XZ Cet revisited
As I discussed in the Director's Report from the SAS/AAVSO meeting, XZ Cet is an interesting star. Available photometry, for example, shows considerable variation at the peak brightness, yet the rest of the light curve falls pretty much into place. That would imply to me some emission mechanism occurring near max. Doug Welch also called for continued monitoring of the candidate anomalous cepheid.
Therefore, I ask observers to either continue their observations of XZ Cet, or to begin observing this star. Details are given in a prior post. Also, I expect to continue my public discussion of each observer so that we can all learn from each other's mistakes or excellent techniques.
If you do a single nightly visit to XZ Cet, then I ask that you (a) use at least two filters; (b) do at least 3 sets of observations (for example, BVBVBV), take the average and standard deviation, and report that rather than the 3 individual sets. A new Windows program called Boxster is available for download on the transformation page; you should try this out or develop your own technique.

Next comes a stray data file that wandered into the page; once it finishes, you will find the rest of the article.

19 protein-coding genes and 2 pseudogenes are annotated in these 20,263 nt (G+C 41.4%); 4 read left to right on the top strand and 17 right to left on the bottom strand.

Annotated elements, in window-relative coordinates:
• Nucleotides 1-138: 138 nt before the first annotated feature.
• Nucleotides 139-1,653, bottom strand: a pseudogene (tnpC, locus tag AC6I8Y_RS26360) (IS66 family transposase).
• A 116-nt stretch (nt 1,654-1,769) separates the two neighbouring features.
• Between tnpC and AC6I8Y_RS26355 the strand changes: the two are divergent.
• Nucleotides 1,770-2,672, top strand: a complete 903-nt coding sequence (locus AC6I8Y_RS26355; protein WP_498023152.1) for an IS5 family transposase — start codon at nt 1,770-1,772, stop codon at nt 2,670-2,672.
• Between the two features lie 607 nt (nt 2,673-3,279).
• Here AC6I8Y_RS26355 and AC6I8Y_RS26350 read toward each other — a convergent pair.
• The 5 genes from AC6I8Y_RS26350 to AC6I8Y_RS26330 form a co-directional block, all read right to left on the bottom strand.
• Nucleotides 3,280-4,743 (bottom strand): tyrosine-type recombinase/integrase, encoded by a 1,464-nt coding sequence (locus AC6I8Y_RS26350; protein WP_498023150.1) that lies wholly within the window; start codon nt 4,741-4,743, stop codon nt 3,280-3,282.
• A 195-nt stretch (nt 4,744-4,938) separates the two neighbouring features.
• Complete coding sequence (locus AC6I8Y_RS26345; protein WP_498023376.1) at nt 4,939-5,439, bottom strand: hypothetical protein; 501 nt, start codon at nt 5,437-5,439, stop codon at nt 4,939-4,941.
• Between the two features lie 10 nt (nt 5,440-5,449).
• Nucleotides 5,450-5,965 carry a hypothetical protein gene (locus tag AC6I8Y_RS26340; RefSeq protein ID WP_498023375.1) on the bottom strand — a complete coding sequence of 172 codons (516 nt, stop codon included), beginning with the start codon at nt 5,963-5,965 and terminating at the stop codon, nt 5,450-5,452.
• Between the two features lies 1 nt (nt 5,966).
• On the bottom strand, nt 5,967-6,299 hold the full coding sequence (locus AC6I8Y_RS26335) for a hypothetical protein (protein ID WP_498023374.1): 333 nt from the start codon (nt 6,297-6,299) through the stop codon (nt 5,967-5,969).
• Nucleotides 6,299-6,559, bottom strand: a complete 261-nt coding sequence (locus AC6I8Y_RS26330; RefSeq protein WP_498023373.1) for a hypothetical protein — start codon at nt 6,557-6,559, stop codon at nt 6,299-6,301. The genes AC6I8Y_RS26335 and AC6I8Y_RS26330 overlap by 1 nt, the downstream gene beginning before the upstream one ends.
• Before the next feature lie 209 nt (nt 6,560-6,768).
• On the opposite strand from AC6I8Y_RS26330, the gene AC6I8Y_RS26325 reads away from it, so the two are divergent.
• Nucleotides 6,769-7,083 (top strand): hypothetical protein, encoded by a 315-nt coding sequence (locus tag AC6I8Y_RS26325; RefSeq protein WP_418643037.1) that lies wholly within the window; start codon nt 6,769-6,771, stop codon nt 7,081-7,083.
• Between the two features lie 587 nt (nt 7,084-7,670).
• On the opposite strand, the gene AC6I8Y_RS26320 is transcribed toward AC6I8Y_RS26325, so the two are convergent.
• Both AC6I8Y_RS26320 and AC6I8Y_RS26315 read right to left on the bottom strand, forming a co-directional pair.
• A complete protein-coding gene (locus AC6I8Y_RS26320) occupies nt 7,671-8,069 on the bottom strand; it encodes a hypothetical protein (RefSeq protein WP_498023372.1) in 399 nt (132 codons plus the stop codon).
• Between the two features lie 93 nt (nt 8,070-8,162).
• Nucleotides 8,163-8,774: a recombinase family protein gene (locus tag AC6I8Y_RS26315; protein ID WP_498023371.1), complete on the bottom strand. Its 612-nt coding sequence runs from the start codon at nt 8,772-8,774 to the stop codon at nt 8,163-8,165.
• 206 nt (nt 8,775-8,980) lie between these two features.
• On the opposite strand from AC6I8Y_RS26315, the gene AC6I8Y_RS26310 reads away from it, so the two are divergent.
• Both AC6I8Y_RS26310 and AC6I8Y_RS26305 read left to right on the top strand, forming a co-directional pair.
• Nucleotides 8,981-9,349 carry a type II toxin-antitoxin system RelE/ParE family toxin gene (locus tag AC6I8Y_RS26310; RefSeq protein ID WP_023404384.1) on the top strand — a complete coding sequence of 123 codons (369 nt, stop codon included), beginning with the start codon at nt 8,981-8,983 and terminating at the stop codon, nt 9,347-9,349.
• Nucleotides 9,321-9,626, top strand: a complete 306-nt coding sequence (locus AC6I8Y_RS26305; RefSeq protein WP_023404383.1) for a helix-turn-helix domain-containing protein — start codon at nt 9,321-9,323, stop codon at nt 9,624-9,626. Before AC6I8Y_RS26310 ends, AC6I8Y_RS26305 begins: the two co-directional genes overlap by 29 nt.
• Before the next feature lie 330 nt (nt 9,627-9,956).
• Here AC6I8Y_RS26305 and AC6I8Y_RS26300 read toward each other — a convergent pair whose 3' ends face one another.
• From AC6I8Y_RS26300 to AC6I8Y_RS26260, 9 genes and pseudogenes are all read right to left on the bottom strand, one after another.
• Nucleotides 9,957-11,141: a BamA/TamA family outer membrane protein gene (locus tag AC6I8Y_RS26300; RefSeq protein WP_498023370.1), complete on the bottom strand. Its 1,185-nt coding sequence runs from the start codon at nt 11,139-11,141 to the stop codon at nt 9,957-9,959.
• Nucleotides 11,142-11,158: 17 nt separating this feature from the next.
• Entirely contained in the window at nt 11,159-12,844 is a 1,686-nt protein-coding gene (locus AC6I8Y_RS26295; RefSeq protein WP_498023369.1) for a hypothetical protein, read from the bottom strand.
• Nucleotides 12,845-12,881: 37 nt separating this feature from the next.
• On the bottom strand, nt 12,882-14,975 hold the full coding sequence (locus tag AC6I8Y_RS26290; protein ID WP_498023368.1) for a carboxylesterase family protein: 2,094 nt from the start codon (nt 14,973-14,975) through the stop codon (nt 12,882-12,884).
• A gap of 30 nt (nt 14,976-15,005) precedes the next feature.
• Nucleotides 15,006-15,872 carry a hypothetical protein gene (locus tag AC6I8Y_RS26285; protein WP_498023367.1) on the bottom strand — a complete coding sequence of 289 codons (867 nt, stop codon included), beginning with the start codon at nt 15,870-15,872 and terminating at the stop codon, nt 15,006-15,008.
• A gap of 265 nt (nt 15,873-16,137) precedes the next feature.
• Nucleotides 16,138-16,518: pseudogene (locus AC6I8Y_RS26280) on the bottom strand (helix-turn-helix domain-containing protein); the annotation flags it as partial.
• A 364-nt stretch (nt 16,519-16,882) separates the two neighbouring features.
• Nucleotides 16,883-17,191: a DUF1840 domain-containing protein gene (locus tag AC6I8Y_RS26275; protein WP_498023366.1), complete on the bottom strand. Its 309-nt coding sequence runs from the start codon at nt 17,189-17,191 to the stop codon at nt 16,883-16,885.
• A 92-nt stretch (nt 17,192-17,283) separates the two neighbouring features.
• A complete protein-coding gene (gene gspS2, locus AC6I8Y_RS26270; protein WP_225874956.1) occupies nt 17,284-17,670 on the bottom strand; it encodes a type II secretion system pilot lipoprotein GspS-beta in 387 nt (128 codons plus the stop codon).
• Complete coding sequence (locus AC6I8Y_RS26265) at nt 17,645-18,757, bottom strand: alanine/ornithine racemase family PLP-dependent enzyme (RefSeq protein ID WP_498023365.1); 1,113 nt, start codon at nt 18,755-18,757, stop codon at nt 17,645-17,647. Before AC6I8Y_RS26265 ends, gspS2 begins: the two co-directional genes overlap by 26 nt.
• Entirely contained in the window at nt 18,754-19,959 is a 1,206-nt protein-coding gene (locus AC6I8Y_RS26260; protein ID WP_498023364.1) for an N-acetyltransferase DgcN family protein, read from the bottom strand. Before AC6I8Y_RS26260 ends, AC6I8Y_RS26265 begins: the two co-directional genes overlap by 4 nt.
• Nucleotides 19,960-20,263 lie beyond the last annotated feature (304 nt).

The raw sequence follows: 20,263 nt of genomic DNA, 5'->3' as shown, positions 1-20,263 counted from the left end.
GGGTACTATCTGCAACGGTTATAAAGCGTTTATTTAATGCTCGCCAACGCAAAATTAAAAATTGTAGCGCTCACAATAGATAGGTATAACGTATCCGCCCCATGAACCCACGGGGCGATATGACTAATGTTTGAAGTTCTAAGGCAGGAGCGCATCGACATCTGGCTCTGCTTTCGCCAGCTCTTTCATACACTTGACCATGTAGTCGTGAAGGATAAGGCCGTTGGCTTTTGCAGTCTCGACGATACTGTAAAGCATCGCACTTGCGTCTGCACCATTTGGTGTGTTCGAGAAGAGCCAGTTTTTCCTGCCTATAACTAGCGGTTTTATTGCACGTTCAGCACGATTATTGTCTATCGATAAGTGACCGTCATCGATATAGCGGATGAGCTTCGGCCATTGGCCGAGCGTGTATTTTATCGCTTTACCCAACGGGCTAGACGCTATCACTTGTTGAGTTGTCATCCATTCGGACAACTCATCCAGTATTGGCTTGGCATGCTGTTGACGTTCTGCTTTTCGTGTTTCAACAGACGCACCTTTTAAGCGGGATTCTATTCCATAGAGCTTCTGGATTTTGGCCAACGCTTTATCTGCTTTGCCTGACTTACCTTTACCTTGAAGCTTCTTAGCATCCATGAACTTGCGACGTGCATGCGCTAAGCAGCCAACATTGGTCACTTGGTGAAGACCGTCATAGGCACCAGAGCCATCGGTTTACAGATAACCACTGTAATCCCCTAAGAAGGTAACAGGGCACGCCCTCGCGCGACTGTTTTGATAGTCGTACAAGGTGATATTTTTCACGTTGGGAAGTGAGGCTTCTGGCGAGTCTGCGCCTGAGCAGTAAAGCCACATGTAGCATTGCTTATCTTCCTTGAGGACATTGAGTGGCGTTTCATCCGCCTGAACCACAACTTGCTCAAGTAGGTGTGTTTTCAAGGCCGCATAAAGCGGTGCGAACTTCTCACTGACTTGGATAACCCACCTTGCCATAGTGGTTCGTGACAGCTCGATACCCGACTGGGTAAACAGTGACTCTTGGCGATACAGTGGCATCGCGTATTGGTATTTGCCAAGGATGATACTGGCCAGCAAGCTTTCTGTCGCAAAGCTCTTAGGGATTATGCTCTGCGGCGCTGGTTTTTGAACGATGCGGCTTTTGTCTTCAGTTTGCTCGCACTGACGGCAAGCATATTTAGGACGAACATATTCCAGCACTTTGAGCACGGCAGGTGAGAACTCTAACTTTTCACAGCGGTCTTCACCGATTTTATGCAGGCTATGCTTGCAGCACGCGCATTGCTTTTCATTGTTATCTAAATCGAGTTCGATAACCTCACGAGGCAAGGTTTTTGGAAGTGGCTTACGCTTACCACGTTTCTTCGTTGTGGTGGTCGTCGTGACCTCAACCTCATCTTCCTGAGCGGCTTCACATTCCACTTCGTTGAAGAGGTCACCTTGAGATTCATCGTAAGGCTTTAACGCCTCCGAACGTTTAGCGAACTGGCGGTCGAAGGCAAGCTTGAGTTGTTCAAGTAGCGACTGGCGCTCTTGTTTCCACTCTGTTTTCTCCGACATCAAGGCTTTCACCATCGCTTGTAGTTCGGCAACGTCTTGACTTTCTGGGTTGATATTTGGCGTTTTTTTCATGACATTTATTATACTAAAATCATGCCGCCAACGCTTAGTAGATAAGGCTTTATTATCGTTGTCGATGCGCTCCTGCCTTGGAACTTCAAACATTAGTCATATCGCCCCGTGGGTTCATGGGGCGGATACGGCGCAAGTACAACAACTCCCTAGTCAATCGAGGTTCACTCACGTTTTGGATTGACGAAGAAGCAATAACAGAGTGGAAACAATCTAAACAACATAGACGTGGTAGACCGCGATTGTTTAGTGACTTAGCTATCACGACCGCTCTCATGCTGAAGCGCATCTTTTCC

If you do time series, the best uncertainty estimator is (K-C). You can do a running average and report the standard deviation as the uncertainty for the target.
If you can transform, please do so. Again on the transformation page:
are programs to download that both calculate your coefficients and apply your coefficients.
I recommend that you use a single comparison star for now, and not ensemble, so that we can learn about transformation and apply it easiest. You can always go back and update your submissions with ensemble results if you want to later.
I will also be monitoring the EE Cep campaign, soon to be announced. Let's get some really excellent photometry this year!